Even though it has been shown that a temperature of 120 °C / 248 °F or higher is needed for the formation of acrylamide, there are reports confirming that this compound can be formed at temperatures below 100 °C / 212 °F (Biedermann and Grob 2003). It is important to note however that prolonged storage and heating time at high temperatures (higher than 120 °C) decrease the acrylamide content. The most extreme example of this would be coffee roasting, where acrylamide levels are decreased with prolonged high temperature roasting. A typical lightly roasted coffee could contain as much as 1800ppb acrylamide where the same dark roasted variety can be as low as 300ppb.
How can acrylamide be reduced in processed food?
- Analyse food products to understand levels present in foods post processing.
- Explore ways to reduce asparagine and/or reducing sugar content of chosen foods/raw materials for processing/cooking, for example removing potato starch from the formulation. More examples can be found in this toolbox.
- Control cooking temperatures and moisture content to reduce the level of acrylamide produced. This can impact processing and final product quality (taste and texture), therefore consumer acceptability will need to be taken into consideration. For example, baking at lower temperatures will require longer bake times. Prolonged storage and heating time at high temperatures (higher than 120 °C) decrease the acrylamide content but this may also decrease the quality of a food product.
- Monitor and allow for the impact of environmental and seasonal variations on acrylamide precursors in natural commodities such as potatoes.
- Explore alternative techniques and technologies.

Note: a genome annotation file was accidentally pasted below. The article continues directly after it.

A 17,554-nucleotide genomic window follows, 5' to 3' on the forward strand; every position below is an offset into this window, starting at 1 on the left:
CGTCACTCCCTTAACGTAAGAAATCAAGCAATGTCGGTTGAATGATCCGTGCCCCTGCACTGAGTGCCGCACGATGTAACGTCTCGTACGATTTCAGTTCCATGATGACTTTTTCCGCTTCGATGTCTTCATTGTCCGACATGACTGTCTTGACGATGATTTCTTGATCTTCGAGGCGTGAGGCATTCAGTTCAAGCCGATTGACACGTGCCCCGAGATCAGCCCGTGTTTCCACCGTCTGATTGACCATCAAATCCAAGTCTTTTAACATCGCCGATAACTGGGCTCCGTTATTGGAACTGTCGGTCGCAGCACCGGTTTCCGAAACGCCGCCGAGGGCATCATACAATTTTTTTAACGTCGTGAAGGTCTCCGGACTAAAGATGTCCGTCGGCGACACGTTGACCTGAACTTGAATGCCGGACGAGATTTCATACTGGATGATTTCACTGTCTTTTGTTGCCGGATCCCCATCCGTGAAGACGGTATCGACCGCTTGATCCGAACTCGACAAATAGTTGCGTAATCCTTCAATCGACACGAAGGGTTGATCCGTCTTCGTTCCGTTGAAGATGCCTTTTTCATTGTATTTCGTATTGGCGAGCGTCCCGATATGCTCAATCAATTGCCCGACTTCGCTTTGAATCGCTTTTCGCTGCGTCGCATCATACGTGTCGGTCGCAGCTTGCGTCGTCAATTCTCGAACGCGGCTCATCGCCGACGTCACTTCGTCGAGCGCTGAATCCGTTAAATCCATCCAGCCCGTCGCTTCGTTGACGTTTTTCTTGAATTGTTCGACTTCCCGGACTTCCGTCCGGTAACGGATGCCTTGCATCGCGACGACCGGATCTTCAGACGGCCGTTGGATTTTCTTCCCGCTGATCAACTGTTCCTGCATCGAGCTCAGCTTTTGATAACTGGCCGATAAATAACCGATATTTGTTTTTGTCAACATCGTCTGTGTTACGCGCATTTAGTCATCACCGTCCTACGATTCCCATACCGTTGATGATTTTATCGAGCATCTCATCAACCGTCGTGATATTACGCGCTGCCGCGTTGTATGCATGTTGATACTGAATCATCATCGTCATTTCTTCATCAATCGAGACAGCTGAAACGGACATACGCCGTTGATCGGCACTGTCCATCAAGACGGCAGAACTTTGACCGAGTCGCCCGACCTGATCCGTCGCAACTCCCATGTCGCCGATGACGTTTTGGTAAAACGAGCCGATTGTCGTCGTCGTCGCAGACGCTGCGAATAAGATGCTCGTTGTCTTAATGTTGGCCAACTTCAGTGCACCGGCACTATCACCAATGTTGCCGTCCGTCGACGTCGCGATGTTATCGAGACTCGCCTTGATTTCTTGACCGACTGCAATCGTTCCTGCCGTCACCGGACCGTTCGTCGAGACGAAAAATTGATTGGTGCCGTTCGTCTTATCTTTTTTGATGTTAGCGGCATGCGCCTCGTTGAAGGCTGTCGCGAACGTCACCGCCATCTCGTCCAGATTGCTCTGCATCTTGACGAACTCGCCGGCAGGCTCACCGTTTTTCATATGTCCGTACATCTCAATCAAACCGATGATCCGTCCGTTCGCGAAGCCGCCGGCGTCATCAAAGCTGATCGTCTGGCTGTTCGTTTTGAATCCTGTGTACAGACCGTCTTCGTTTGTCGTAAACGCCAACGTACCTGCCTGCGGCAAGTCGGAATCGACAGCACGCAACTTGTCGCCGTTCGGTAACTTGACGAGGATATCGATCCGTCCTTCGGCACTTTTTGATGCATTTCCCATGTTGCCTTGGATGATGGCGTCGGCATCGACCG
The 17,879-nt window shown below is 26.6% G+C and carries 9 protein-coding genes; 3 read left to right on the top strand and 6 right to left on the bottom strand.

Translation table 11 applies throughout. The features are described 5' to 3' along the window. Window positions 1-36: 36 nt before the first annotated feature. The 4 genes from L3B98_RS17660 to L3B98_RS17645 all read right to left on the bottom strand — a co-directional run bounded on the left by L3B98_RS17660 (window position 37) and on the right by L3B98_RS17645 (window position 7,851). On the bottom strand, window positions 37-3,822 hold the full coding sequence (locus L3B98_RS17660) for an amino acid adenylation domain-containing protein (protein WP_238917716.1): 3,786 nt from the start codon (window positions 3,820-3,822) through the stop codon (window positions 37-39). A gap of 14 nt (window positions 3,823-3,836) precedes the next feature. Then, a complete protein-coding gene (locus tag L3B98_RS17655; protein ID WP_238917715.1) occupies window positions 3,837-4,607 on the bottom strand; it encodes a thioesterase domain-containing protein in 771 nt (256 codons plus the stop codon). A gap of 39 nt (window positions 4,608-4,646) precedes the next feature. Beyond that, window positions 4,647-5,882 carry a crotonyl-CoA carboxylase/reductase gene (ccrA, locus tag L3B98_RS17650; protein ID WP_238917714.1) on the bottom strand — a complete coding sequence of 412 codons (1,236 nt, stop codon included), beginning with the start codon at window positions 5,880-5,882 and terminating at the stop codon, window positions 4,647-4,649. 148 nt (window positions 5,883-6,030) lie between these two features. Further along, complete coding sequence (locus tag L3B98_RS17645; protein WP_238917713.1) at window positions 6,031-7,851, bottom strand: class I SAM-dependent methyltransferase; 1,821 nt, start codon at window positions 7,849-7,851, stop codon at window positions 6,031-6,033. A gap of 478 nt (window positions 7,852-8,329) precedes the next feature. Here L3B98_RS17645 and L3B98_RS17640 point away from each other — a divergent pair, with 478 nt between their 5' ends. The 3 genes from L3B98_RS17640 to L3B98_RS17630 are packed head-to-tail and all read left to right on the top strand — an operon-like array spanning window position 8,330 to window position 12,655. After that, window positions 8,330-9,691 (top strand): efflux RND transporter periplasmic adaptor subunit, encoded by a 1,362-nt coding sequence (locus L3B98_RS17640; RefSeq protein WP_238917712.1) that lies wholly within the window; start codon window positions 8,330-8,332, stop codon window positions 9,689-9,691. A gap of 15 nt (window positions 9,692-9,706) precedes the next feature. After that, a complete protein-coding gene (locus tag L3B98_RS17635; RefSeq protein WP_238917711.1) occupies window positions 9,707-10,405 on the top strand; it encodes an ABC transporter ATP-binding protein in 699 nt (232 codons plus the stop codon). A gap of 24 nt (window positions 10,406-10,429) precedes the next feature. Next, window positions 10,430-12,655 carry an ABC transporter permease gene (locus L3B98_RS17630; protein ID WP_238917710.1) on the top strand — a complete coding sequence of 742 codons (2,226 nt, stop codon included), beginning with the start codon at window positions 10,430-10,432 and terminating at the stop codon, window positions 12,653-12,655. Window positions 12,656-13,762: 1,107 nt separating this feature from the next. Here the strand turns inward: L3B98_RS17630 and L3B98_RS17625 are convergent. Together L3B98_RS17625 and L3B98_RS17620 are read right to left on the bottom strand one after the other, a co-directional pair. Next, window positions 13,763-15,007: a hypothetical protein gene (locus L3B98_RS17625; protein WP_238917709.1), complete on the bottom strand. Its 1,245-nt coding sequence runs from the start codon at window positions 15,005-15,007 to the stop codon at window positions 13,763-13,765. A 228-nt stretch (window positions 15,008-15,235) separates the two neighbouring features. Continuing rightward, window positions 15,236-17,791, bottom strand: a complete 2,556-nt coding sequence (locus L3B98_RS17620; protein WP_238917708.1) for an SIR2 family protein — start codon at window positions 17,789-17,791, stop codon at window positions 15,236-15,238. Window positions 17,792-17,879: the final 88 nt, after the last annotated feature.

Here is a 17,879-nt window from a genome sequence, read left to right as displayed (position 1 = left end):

- Replace ammonium bicarbonate, which has been shown to promote acrylamide production in sweet baked goods, with sodium bicarbonate, although this needs to be balanced against increased sodium intake.
- Reduce asparagine precursors with asparaginase.
- Asparaginase enzymes have been developed to reduce asparagine precursors in the raw materials during processing and hence reduce acrylamide production during the subsequent cooking, baking or heating steps.
- These solutions can be created with genetically modified organisms, or by using naturally occurring yeast cells with high asparaginase activity.
Eoin Lalor, BS
Eoin Lalor has over 25 years of experience in the areas of cereal processing, biochemistry, and enzyme technology. He holds degrees in biochemistry and immunology and is currently the R&D Director of Enzymes at Kerry.
Biedermann, M., & Grob, K. (2003). Model studies on acrylamide formation in potato, wheat flour and corn starch, ways to reduce acrylamide contents in bakery ware. Mitteilungen aus Lebensmitteluntersuchung und Hygiene, 94, 406–422.
Surdyk, N., Rosén, J., Andersson, R., & Åman, P. (2004). Effects of asparagine, fructose and baking conditions on acrylamide content in yeast-leavened wheat bread. Journal of Agricultural and Food Chemistry, 52, 2047–2051.
Svensson, K., Abramsson, L., Becker, W., Glynn, A., Hellenas, K. E., Lind, Y., et al. (2003). Dietary intake of acrylamide in Sweden. Journal of Food Chemistry and Toxicology, 41, 1581–1586
Tareke, E., Rydberg, P., Karlsson, P., Eriksson, S., & Törnqvist, M. (2002). Analysis of acrylamide, a carcinogen formed in heated foodstuffs. Journal of Agricultural and Food Chemistry, 50, 4998–5006.